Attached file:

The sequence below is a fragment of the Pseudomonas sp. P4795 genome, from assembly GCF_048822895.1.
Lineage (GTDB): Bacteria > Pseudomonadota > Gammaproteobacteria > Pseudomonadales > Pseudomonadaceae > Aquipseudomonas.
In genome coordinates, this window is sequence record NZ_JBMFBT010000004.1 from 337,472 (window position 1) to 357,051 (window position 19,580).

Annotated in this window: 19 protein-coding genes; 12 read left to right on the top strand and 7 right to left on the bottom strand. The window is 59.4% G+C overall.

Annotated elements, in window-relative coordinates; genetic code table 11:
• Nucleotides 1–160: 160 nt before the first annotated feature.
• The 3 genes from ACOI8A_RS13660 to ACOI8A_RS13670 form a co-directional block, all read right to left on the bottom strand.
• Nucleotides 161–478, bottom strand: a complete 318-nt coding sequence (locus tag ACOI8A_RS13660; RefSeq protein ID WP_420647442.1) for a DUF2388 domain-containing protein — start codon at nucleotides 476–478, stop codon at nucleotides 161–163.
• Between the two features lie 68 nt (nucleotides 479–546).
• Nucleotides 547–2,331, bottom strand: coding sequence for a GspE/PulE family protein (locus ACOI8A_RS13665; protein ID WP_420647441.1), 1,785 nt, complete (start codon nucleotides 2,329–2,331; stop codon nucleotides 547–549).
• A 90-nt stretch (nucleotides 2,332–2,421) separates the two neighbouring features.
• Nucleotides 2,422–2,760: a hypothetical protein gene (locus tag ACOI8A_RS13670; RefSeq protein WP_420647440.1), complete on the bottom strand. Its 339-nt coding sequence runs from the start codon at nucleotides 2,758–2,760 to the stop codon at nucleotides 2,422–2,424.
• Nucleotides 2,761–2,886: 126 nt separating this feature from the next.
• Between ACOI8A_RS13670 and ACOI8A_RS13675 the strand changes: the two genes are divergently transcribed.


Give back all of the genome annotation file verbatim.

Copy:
The sequence below is a fragment of the Pseudomonas sp. P4795 genome, from assembly GCF_048822895.1.
Lineage (GTDB): Bacteria > Pseudomonadota > Gammaproteobacteria > Pseudomonadales > Pseudomonadaceae > Aquipseudomonas.
In genome coordinates, this window is sequence record NZ_JBMFBT010000004.1 from 337,472 (window position 1) to 357,051 (window position 19,580).

Annotated in this window: 19 protein-coding genes; 12 read left to right on the top strand and 7 right to left on the bottom strand. The window is 59.4% G+C overall.

Annotated elements, in window-relative coordinates; genetic code table 11:
• Nucleotides 1–160: 160 nt before the first annotated feature.
• The 3 genes from ACOI8A_RS13660 to ACOI8A_RS13670 form a co-directional block, all read right to left on the bottom strand.
• Nucleotides 161–478, bottom strand: a complete 318-nt coding sequence (locus tag ACOI8A_RS13660; RefSeq protein ID WP_420647442.1) for a DUF2388 domain-containing protein — start codon at nucleotides 476–478, stop codon at nucleotides 161–163.
• Between the two features lie 68 nt (nucleotides 479–546).
• Nucleotides 547–2,331, bottom strand: coding sequence for a GspE/PulE family protein (locus ACOI8A_RS13665; protein ID WP_420647441.1), 1,785 nt, complete (start codon nucleotides 2,329–2,331; stop codon nucleotides 547–549).
• A 90-nt stretch (nucleotides 2,332–2,421) separates the two neighbouring features.
• Nucleotides 2,422–2,760: a hypothetical protein gene (locus tag ACOI8A_RS13670; RefSeq protein WP_420647440.1), complete on the bottom strand. Its 339-nt coding sequence runs from the start codon at nucleotides 2,758–2,760 to the stop codon at nucleotides 2,422–2,424.
• Nucleotides 2,761–2,886: 126 nt separating this feature from the next.
• Between ACOI8A_RS13670 and ACOI8A_RS13675 the strand changes: the two genes are divergently transcribed.